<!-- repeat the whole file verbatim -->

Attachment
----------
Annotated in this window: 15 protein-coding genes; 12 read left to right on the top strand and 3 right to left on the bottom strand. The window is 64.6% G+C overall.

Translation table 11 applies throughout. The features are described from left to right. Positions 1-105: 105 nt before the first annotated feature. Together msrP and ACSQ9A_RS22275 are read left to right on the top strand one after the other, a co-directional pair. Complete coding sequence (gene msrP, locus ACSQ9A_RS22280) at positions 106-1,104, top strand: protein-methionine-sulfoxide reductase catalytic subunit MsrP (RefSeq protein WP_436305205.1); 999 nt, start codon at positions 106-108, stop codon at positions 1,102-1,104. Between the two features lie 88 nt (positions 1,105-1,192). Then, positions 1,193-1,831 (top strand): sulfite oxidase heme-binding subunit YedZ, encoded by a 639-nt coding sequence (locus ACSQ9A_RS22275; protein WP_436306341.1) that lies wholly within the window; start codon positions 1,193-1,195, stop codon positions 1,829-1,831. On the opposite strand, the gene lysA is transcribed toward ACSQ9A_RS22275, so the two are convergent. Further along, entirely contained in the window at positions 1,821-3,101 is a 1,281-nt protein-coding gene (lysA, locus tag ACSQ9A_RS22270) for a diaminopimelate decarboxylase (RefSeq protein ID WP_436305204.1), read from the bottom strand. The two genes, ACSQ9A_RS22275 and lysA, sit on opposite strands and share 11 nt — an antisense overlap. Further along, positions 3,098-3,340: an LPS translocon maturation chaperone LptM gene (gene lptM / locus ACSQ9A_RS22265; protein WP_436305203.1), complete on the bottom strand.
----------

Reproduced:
Annotated in this window: 15 protein-coding genes; 12 read left to right on the top strand and 3 right to left on the bottom strand. The window is 64.6% G+C overall.

Translation table 11 applies throughout. The features are described from left to right. Positions 1-105: 105 nt before the first annotated feature. Together msrP and ACSQ9A_RS22275 are read left to right on the top strand one after the other, a co-directional pair. Complete coding sequence (gene msrP, locus ACSQ9A_RS22280) at positions 106-1,104, top strand: protein-methionine-sulfoxide reductase catalytic subunit MsrP (RefSeq protein WP_436305205.1); 999 nt, start codon at positions 106-108, stop codon at positions 1,102-1,104. Between the two features lie 88 nt (positions 1,105-1,192). Then, positions 1,193-1,831 (top strand): sulfite oxidase heme-binding subunit YedZ, encoded by a 639-nt coding sequence (locus ACSQ9A_RS22275; protein WP_436306341.1) that lies wholly within the window; start codon positions 1,193-1,195, stop codon positions 1,829-1,831. On the opposite strand, the gene lysA is transcribed toward ACSQ9A_RS22275, so the two are convergent. Further along, entirely contained in the window at positions 1,821-3,101 is a 1,281-nt protein-coding gene (lysA, locus tag ACSQ9A_RS22270) for a diaminopimelate decarboxylase (RefSeq protein ID WP_436305204.1), read from the bottom strand. The two genes, ACSQ9A_RS22275 and lysA, sit on opposite strands and share 11 nt — an antisense overlap. Further along, positions 3,098-3,340: an LPS translocon maturation chaperone LptM gene (gene lptM / locus ACSQ9A_RS22265; protein WP_436305203.1), complete on the bottom strand.